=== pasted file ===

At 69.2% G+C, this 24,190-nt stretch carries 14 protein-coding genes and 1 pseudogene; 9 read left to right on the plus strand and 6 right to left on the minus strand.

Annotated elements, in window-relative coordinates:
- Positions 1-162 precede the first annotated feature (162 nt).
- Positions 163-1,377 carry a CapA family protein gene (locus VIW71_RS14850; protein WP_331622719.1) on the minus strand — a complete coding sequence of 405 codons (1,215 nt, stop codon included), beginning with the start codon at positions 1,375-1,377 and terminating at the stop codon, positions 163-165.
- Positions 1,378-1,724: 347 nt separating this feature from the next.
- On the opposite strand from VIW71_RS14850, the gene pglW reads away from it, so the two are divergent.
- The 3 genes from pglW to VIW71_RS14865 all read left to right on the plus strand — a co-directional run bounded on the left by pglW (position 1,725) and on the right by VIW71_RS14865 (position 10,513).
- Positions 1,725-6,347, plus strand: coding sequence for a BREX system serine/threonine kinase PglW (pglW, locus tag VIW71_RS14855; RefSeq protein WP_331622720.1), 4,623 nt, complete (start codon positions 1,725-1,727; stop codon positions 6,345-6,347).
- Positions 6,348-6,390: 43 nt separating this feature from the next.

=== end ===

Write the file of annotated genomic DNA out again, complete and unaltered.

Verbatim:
At 69.2% G+C, this 24,190-nt stretch carries 14 protein-coding genes and 1 pseudogene; 9 read left to right on the plus strand and 6 right to left on the minus strand.

Annotated elements, in window-relative coordinates:
- Positions 1-162 precede the first annotated feature (162 nt).
- Positions 163-1,377 carry a CapA family protein gene (locus VIW71_RS14850; protein WP_331622719.1) on the minus strand — a complete coding sequence of 405 codons (1,215 nt, stop codon included), beginning with the start codon at positions 1,375-1,377 and terminating at the stop codon, positions 163-165.
- Positions 1,378-1,724: 347 nt separating this feature from the next.
- On the opposite strand from VIW71_RS14850, the gene pglW reads away from it, so the two are divergent.
- The 3 genes from pglW to VIW71_RS14865 all read left to right on the plus strand — a co-directional run bounded on the left by pglW (position 1,725) and on the right by VIW71_RS14865 (position 10,513).
- Positions 1,725-6,347, plus strand: coding sequence for a BREX system serine/threonine kinase PglW (pglW, locus tag VIW71_RS14855; RefSeq protein WP_331622720.1), 4,623 nt, complete (start codon positions 1,725-1,727; stop codon positions 6,345-6,347).
- Positions 6,348-6,390: 43 nt separating this feature from the next.